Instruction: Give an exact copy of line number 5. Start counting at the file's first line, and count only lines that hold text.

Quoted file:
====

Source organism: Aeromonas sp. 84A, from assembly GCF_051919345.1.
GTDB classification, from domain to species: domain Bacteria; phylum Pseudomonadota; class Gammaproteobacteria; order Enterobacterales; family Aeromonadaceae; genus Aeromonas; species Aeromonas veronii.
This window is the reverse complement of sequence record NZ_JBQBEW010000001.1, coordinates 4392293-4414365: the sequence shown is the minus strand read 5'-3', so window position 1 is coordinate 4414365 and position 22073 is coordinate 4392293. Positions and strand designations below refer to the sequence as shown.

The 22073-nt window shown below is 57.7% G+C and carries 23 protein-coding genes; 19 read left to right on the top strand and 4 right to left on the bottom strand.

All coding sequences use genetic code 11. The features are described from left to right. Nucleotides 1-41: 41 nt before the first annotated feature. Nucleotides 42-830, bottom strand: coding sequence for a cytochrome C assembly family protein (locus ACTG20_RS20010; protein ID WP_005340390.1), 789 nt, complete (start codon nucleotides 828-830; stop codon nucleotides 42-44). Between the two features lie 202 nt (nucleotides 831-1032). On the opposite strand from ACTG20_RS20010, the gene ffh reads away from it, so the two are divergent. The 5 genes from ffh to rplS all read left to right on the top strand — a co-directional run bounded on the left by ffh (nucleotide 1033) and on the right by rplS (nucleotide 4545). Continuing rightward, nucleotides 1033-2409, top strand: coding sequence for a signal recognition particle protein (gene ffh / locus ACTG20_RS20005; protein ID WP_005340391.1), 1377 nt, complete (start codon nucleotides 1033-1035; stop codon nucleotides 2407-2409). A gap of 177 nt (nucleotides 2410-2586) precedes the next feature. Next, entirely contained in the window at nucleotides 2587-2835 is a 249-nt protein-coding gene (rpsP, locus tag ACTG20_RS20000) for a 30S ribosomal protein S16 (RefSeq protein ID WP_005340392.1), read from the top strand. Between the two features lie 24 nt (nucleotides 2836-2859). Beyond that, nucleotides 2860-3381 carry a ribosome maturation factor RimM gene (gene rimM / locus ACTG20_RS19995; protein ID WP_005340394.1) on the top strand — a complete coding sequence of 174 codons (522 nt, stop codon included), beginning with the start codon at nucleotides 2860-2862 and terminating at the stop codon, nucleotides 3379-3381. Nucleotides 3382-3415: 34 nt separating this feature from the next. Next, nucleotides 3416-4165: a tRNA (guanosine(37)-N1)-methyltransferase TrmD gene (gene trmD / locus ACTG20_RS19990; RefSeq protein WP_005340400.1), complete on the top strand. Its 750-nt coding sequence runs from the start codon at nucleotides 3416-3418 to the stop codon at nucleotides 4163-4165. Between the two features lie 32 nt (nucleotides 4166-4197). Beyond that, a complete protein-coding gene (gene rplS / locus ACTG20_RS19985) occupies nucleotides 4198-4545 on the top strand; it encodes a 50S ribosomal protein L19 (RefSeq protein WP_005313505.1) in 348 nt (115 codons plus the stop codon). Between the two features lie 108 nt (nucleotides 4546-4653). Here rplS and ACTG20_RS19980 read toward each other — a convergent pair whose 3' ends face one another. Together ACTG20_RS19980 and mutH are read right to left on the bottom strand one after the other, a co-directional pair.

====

All coding sequences use genetic code 11. The features are described from left to right. Nucleotides 1-41: 41 nt before the first annotated feature. Nucleotides 42-830, bottom strand: coding sequence for a cytochrome C assembly family protein (locus ACTG20_RS20010; protein ID WP_005340390.1), 789 nt, complete (start codon nucleotides 828-830; stop codon nucleotides 42-44). Between the two features lie 202 nt (nucleotides 831-1032). On the opposite strand from ACTG20_RS20010, the gene ffh reads away from it, so the two are divergent. The 5 genes from ffh to rplS all read left to right on the top strand — a co-directional run bounded on the left by ffh (nucleotide 1033) and on the right by rplS (nucleotide 4545). Continuing rightward, nucleotides 1033-2409, top strand: coding sequence for a signal recognition particle protein (gene ffh / locus ACTG20_RS20005; protein ID WP_005340391.1), 1377 nt, complete (start codon nucleotides 1033-1035; stop codon nucleotides 2407-2409). A gap of 177 nt (nucleotides 2410-2586) precedes the next feature. Next, entirely contained in the window at nucleotides 2587-2835 is a 249-nt protein-coding gene (rpsP, locus tag ACTG20_RS20000) for a 30S ribosomal protein S16 (RefSeq protein ID WP_005340392.1), read from the top strand. Between the two features lie 24 nt (nucleotides 2836-2859). Beyond that, nucleotides 2860-3381 carry a ribosome maturation factor RimM gene (gene rimM / locus ACTG20_RS19995; protein ID WP_005340394.1) on the top strand — a complete coding sequence of 174 codons (522 nt, stop codon included), beginning with the start codon at nucleotides 2860-2862 and terminating at the stop codon, nucleotides 3379-3381. Nucleotides 3382-3415: 34 nt separating this feature from the next. Next, nucleotides 3416-4165: a tRNA (guanosine(37)-N1)-methyltransferase TrmD gene (gene trmD / locus ACTG20_RS19990; RefSeq protein WP_005340400.1), complete on the top strand. Its 750-nt coding sequence runs from the start codon at nucleotides 3416-3418 to the stop codon at nucleotides 4163-4165. Between the two features lie 32 nt (nucleotides 4166-4197). Beyond that, a complete protein-coding gene (gene rplS / locus ACTG20_RS19985) occupies nucleotides 4198-4545 on the top strand; it encodes a 50S ribosomal protein L19 (RefSeq protein WP_005313505.1) in 348 nt (115 codons plus the stop codon). Between the two features lie 108 nt (nucleotides 4546-4653). Here rplS and ACTG20_RS19980 read toward each other — a convergent pair whose 3' ends face one another. Together ACTG20_RS19980 and mutH are read right to left on the bottom strand one after the other, a co-directional pair.